A very common (and valid) criticism of the Marvel Cinematic Universe is that all of the origin movies are just doing Iron Man with a different paint job. While it does live into the whole “don’t fix what isn’t broken”, it does make some of the latter origin movies kind of boring. Black Panther did a good job of feeling different, and producer Nate Moore spoke to Cinema Blend about how the upcoming Captain Marvel will be different.
I think there is a structure to origin films that audiences sometimes can get ahead of very quickly. So, if we do origin films, internally, we talk about how we can subvert that structure. For instance, Captain Marvel is an origin movie in that you haven’t seen her before, but we think we’ve stumbled upon a structure there that isn’t the traditional structure of what origin movies typically are, which is you meet the character, they have a problem, they get powers at the end of the first act, and the end of the second act they learn about the powers, the third act they probably fight a villain who has a function of the same powers. That’s a lot of times what a typical origin movie is structured like, but as we introduce new characters moving forward, we want to find ways to subvert that structure, so at least the experience of the film feels new to audiences. We’re very conscious of making sure that audiences don’t get things that feel like they’ve seen them before.
Moore went on to say that the time change — the fact that this movie takes place in the ’90s — is one of the reasons it might be different.
I think the way the film opens is much different than an origin movie, and because she is a heroine that you haven’t seen before, we’re able to tell this story structurally in a way that will feel unexpected and hopefully will keep audiences off balance. Still balanced enough that they can enjoy the film, but even just making it a period film is sort of interesting in that it’s not just a function of the world as we know it in the MCU today.
Captain America: The First Avenger is one of the better origin movies and the unsung classic of Phase 1, and one of the reasons for that was how it embraced the time period. While the ’90s isn’t nearly as far off as the ’40s, it’s going to be fun to see a different version of SHIELD and what the MCU looked like before Tony Stark declares he is Iron Man but after Captain America crashed a ship into the arctic.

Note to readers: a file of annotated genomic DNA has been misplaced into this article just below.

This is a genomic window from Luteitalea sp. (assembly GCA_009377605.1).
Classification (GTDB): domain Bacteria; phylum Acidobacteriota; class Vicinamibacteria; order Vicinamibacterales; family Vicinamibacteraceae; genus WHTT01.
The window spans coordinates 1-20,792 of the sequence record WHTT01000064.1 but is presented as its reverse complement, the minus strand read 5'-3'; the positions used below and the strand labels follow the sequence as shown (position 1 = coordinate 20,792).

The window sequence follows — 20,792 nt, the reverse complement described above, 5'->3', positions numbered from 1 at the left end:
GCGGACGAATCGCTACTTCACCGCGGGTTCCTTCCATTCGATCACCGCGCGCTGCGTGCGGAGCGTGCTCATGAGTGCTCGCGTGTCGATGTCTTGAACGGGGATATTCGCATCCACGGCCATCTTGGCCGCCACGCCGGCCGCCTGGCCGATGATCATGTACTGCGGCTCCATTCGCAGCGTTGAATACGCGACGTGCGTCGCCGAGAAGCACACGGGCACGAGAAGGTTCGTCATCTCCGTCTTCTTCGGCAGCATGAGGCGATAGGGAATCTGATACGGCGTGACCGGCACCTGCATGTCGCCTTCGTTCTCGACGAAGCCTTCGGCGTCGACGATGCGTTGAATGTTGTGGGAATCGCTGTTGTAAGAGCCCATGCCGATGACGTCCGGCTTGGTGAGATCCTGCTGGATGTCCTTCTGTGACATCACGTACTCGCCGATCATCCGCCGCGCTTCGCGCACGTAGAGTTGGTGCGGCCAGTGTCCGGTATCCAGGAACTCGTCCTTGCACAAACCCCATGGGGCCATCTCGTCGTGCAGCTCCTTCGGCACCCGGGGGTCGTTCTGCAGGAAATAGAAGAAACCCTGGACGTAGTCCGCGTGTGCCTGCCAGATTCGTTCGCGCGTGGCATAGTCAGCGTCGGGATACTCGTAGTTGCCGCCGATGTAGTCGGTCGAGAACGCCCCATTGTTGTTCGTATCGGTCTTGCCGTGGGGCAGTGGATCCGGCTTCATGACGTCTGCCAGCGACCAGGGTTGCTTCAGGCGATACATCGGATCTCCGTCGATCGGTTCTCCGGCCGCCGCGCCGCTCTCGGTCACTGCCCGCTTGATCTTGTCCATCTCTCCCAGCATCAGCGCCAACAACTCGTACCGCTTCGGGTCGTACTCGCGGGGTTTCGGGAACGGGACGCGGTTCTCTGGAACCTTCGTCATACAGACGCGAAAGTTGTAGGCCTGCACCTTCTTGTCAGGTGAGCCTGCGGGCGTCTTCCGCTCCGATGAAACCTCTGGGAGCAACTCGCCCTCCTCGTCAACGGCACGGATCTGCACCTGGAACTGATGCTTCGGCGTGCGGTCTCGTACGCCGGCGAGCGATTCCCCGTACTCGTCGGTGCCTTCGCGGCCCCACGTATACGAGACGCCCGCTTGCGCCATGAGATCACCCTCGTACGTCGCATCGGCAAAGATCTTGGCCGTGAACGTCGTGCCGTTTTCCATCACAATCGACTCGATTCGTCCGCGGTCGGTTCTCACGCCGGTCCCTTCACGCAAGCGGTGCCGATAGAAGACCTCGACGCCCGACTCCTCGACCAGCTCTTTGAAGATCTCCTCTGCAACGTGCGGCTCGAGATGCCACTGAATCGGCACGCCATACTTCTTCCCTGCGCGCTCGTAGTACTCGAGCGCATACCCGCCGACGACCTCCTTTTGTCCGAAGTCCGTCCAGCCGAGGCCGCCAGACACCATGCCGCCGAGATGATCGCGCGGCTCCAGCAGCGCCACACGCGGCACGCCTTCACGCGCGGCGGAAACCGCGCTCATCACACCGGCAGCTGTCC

Carol Danvers becomes one of the universe’s most powerful heroes when Earth is caught in the middle of a galactic war between two alien races.
Captain Marvel, directed by Anna Boden and Ryan Fleck, will also star Brie Larson, Jude Law, Gemma Chan, Djimon Hounsou, Lee Pace, Lashana Lynch, Samuel L. Jackson. The film is set for release on March 8th, 2019.
- Riz Ahmed Wants to Co-Write Ms. Marvel Movie with Mindy Kaling, Kumail Nanjiani
- Kevin Feige Confirms Plans to Bring Kamala Khan to the Marvel Cinematic Universe
- Hear Us Out: What If Captain Marvel Ties Into Black Panther
- Kevin Feige Says Captain Marvel Is the Most Powerful Superhero the MCU Has Ever Introduced
- Part 4: Kevin Feige on Everything MCU in New Entertainment Weekly
- Zachary Levi Shares a First Look at the Shazam! Costume - May 21, 2018
- Solo: A Star Wars Story’s Alden Ehrenreich Lays Down the Law: Han Shot First - May 21, 2018
- John Wick: Chapter 3 Adds Anjelica Huston, Asia Kate Dillon, 5 More - May 21, 2018
- Warner Bros. Releases a Trailer, Poster, and Behind-the-Scenes Featurette for Mowgli - May 21, 2018
- Halle Berry Has Joined the Cast of John Wick: Chapter 3 - May 21, 2018